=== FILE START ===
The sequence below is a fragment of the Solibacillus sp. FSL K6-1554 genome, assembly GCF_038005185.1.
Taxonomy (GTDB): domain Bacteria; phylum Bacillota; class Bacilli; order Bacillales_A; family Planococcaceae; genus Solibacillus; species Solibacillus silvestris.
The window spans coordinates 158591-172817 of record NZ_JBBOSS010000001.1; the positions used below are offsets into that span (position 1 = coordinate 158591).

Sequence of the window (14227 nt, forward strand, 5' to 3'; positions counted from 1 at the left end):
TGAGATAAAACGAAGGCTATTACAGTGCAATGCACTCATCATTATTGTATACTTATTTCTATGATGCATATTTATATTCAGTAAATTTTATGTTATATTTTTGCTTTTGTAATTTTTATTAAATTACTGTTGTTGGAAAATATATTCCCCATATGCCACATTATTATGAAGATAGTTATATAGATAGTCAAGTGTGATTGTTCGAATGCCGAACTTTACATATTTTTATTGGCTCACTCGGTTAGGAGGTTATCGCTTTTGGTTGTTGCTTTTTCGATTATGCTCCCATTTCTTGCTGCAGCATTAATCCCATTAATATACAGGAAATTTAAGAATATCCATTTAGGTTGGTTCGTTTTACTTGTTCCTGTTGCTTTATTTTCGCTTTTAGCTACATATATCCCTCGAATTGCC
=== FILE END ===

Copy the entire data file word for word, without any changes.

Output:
The sequence below is a fragment of the Solibacillus sp. FSL K6-1554 genome, assembly GCF_038005185.1.
Taxonomy (GTDB): domain Bacteria; phylum Bacillota; class Bacilli; order Bacillales_A; family Planococcaceae; genus Solibacillus; species Solibacillus silvestris.
The window spans coordinates 158591-172817 of record NZ_JBBOSS010000001.1; the positions used below are offsets into that span (position 1 = coordinate 158591).

Sequence of the window (14227 nt, forward strand, 5' to 3'; positions counted from 1 at the left end):
TGAGATAAAACGAAGGCTATTACAGTGCAATGCACTCATCATTATTGTATACTTATTTCTATGATGCATATTTATATTCAGTAAATTTTATGTTATATTTTTGCTTTTGTAATTTTTATTAAATTACTGTTGTTGGAAAATATATTCCCCATATGCCACATTATTATGAAGATAGTTATATAGATAGTCAAGTGTGATTGTTCGAATGCCGAACTTTACATATTTTTATTGGCTCACTCGGTTAGGAGGTTATCGCTTTTGGTTGTTGCTTTTTCGATTATGCTCCCATTTCTTGCTGCAGCATTAATCCCATTAATATACAGGAAATTTAAGAATATCCATTTAGGTTGGTTCGTTTTACTTGTTCCTGTTGCTTTATTTTCGCTTTTAGCTACATATATCCCTCGAATTGCC